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Published: Fri, 02 Feb 2018
International Court Justice | Free International Law Essay
Unlike the International Court of Justice, arbitration between the states existed for many centuries and numerous examples of arbitration are provided by the history of the ancient Greece. It was also practiced “in China, among the Arabian tribes, in the early Islamic world, in maritime customary law in medieval Europe and in Papal practice.”
The foundational basis of arbitration is the idea that a quarrel between the states can be more easily resolved if a third neutral party is entrusted with the power to make the binding decision on the dispute, upon hearing both parties and with a goal of trying to arrive to a compromise acceptable to both parties to arbitration.
This overarching paradigm still holds true today. The purpose of this paper will be to analyse the basic features of the interstate arbitration, compare the system of interstate arbitration with the dispute resolution system available at the International Court of Justice (“ICJ”) and discuss the question of when the states will tend to prefer the arbitration process to the adjudication of the matter at the ICJ.
2. Interstate Arbitration v. Dispute Settlement at the ICJ
It shall be stated at the outset that many traditionally cited advantages of arbitrations, such as costs and speed, do not always materialise in practice. Likewise, it is not true that states will always prefer arbitration to the adjudication by the ICJ. This decision rests on a number of factors, and depending on the circumstances of the case and the end goals the parties to a dispute are trying to achieve, it may be preferable and advisable for the state to resort either to arbitration or to submit its case to the ICJ.
Arbitration can be defined as “the submission of a dispute to a judge or judges, in principle chosen by the parties, who agree to accept and respect the judgment.” The binding nature of the arbitration award is the key to the arbitration’s success and put arbitration on equal footing with judicial adjudication in terms of execution.
For example, at the end of the American Civil War, the United States and the Great Britain submitted to arbitration their dispute over the alleged breaches of neutrality by the UK during the war. The parties agreed upon the procedure to govern the proceeding and the five-member panel consisting of the nominees of the parties and the nominees of the three neutral states. The panel’s award “ordered the United Kingdom to pay compensation, which award was duly complied with.”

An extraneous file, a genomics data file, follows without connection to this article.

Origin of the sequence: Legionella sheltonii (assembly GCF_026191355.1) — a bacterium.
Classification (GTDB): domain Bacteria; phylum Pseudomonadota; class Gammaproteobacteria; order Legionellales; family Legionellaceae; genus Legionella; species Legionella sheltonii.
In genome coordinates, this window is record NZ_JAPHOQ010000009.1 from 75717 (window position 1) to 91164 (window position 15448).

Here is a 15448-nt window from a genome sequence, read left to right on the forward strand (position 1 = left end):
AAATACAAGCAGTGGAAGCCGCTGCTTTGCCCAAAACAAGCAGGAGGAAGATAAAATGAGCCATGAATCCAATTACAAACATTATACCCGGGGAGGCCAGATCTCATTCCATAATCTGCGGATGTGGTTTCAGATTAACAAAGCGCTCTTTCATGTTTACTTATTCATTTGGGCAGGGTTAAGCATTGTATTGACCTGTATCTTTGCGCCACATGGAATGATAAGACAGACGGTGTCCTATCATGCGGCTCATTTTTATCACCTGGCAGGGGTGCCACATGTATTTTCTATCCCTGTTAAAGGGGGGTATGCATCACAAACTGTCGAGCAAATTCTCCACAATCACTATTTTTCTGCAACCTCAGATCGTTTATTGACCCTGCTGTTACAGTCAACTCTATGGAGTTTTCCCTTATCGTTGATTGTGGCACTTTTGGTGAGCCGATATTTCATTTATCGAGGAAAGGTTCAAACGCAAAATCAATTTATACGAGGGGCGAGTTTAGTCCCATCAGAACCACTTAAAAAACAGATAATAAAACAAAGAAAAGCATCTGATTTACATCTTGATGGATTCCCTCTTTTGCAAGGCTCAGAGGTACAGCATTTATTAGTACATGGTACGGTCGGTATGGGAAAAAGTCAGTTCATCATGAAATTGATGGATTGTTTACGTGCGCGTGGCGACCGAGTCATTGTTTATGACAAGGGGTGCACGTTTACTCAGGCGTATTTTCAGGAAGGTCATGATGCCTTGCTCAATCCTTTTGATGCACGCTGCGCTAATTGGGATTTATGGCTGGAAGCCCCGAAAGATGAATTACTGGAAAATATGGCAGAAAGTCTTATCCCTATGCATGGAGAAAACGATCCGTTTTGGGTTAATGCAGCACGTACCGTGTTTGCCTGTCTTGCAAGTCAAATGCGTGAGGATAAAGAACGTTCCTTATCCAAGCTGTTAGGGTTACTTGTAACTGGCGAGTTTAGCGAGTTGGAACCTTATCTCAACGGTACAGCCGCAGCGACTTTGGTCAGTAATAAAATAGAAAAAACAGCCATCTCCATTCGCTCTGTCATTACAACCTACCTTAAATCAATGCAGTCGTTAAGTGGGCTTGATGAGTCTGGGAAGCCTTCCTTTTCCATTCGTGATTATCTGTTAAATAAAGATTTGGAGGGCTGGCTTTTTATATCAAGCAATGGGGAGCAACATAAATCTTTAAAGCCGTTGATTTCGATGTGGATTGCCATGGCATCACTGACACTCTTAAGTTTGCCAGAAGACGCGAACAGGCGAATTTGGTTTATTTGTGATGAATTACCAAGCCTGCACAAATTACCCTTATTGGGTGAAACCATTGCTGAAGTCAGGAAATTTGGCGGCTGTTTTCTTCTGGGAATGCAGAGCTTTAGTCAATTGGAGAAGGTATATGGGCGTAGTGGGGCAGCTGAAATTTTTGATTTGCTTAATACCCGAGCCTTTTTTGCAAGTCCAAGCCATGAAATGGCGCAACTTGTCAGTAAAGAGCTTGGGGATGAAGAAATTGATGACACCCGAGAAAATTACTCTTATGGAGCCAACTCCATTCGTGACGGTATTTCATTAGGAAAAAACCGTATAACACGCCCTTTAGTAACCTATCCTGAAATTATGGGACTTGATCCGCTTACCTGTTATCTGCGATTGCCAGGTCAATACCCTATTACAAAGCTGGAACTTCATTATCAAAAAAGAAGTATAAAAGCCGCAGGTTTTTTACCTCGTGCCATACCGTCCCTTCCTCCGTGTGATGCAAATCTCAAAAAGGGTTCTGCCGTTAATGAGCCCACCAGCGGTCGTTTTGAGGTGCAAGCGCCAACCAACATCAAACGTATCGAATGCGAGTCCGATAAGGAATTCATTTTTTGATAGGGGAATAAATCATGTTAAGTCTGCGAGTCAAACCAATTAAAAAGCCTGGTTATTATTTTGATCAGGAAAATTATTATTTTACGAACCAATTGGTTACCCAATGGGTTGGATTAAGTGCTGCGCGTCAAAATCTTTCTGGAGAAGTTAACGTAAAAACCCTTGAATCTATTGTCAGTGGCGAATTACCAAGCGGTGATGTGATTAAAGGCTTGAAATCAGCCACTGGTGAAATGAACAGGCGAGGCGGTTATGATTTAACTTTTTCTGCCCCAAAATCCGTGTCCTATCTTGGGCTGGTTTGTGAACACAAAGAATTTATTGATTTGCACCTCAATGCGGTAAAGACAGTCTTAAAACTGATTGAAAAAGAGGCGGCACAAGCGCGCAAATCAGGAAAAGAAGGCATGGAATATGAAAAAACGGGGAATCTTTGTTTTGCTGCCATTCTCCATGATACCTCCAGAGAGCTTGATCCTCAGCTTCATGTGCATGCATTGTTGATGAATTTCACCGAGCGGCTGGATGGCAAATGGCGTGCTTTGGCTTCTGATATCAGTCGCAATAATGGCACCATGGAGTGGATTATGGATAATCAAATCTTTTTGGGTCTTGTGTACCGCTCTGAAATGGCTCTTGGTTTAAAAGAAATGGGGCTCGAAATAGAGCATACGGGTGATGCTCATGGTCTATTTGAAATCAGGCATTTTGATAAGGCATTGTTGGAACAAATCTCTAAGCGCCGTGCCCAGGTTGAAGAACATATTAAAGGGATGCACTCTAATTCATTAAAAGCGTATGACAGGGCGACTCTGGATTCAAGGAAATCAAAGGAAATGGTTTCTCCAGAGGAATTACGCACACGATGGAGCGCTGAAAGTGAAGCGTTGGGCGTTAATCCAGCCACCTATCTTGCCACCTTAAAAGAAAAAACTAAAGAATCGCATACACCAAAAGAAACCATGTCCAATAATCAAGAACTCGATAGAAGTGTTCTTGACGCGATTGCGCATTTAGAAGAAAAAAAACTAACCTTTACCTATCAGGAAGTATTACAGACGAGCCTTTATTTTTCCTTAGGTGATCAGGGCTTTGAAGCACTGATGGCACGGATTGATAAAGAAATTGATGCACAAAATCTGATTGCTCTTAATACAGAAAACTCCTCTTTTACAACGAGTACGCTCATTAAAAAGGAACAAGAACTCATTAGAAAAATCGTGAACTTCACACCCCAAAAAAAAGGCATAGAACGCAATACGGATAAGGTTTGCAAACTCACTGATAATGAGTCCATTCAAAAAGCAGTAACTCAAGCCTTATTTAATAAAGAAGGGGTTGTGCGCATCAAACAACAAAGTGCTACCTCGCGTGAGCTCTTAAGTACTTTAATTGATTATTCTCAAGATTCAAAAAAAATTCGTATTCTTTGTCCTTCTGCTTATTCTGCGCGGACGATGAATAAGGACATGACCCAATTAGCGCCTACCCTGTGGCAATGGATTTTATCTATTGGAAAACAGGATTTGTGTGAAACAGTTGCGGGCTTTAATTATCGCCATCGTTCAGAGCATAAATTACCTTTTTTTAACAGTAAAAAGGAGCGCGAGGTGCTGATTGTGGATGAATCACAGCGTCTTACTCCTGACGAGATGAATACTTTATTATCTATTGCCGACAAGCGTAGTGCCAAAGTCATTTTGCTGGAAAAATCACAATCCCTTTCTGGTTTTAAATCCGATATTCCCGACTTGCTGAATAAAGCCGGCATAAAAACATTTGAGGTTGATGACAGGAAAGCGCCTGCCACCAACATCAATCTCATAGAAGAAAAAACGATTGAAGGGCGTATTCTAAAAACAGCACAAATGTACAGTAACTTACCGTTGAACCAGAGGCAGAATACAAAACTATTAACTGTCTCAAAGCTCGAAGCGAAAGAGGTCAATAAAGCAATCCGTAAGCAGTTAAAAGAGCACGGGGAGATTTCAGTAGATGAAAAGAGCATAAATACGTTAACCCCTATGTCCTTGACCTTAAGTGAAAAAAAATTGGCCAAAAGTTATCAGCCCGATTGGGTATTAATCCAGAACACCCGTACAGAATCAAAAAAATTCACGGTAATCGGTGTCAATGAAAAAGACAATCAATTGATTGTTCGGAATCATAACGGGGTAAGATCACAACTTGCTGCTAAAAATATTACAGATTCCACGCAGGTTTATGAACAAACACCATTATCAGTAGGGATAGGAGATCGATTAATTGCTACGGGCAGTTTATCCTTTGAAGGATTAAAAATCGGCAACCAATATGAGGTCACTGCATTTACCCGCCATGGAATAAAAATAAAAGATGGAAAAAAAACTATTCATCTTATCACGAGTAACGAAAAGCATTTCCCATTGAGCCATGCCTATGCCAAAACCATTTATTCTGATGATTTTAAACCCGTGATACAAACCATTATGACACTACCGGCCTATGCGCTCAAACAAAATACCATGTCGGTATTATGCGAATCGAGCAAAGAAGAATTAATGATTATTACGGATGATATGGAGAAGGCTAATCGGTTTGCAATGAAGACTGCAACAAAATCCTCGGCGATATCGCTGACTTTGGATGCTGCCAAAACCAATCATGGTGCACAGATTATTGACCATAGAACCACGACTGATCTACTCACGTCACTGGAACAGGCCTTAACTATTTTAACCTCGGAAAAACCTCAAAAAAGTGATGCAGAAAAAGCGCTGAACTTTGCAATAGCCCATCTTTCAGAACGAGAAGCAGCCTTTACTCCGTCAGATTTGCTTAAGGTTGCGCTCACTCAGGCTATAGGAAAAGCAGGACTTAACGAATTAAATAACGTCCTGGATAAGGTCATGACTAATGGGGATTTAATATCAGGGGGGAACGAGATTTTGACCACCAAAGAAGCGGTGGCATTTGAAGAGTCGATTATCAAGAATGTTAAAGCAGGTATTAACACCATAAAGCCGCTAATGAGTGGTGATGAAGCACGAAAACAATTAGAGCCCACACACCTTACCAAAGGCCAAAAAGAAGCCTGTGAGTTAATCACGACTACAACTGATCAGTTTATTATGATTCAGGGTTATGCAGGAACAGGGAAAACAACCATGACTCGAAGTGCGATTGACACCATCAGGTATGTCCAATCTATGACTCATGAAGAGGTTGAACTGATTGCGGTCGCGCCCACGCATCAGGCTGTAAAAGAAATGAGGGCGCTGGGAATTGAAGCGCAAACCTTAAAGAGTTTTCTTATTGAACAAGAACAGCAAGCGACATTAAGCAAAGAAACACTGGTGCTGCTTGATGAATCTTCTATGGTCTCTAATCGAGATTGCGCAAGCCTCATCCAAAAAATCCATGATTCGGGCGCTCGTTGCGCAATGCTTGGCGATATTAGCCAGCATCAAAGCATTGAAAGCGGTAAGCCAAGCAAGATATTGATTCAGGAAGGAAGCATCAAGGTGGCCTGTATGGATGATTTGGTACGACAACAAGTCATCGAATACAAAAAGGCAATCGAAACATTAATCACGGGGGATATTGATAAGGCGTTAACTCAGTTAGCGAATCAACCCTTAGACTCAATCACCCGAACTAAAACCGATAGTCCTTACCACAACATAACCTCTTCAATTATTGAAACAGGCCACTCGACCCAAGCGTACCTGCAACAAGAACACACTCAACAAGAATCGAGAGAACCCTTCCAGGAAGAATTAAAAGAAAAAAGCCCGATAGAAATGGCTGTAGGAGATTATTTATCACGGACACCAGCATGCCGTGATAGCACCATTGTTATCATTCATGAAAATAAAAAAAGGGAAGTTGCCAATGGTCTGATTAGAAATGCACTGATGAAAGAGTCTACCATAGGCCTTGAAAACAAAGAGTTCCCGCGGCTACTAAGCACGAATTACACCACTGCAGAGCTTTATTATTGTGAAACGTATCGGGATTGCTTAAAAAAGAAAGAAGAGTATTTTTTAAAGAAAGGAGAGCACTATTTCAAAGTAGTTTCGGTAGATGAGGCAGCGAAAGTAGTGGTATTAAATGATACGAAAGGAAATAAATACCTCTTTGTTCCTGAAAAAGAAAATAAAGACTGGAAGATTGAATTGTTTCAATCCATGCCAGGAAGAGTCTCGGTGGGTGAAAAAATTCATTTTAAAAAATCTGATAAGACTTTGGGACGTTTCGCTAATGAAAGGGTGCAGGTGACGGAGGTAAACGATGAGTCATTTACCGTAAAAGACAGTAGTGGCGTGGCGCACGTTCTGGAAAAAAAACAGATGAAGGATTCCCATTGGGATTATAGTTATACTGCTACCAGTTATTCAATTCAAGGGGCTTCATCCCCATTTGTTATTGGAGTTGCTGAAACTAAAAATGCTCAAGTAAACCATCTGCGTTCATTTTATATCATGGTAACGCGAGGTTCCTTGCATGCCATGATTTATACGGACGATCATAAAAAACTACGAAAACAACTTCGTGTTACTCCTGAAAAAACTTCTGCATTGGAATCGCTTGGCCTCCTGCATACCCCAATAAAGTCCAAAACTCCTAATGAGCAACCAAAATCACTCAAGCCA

At the time when there was no dispute settlement alternatives and the only available means to settling the disputes was the war, the successful and peaceful arbitration between the US and UK “served as a demonstration of the effectiveness of arbitration”. This also produced a number of developments, which today are at the core of the international dispute settlement, such as arbitration clauses in the treaties, international agreements on arbitration, building a body of arbitration law to simplify the task for the parties to decide upon the procedures applicable to their arbitration, as well as work on the creation of a permanent tribunal for arbitration. These reforms culminated in passing of The Hague Convention for the Pacific Settlement of International Disputes 1899 and the creation of the Permanent Court of Arbitration (“PCA”).
The name itself is a misnomer as the body “is not a court, but a permanent facility […] available to states and international organisations to help them conduct arbitrations”. The arbitration costs, which “are less than those of other arbitrations” are paid by the parties to arbitration.
The authority for arbitration is also provided by Article 33 of the United Nations (“UN”) Charter, which lists arbitration as one of the dispute resolution methods, together with negotiation, mediation, conciliation, judicial settlement and some other means.
2.2 International Court of Justice
The ICJ came into existence as a result of the massive restructure of the international legal order following the World War II. The ICJ is a subset of the United Nations (“UN”) system, “and the Statute of the Court is in an integral part of the UN Charter (Article 92 of the Charter).”
The creation of the ICJ vividly exemplifies the limitations of arbitration, which are discussed below and aimed at filling the gaps in interstate dispute resolution which could not be filled by international arbitration. By setting up the international legal body entrusted with adjudicating the disputes between the states, the international community created an independent international judicial forum which does not depend on the agreement between the parties to adjudicate – any UN state may submit the case to the Court and the respondent state has no choice but to accept jurisdiction.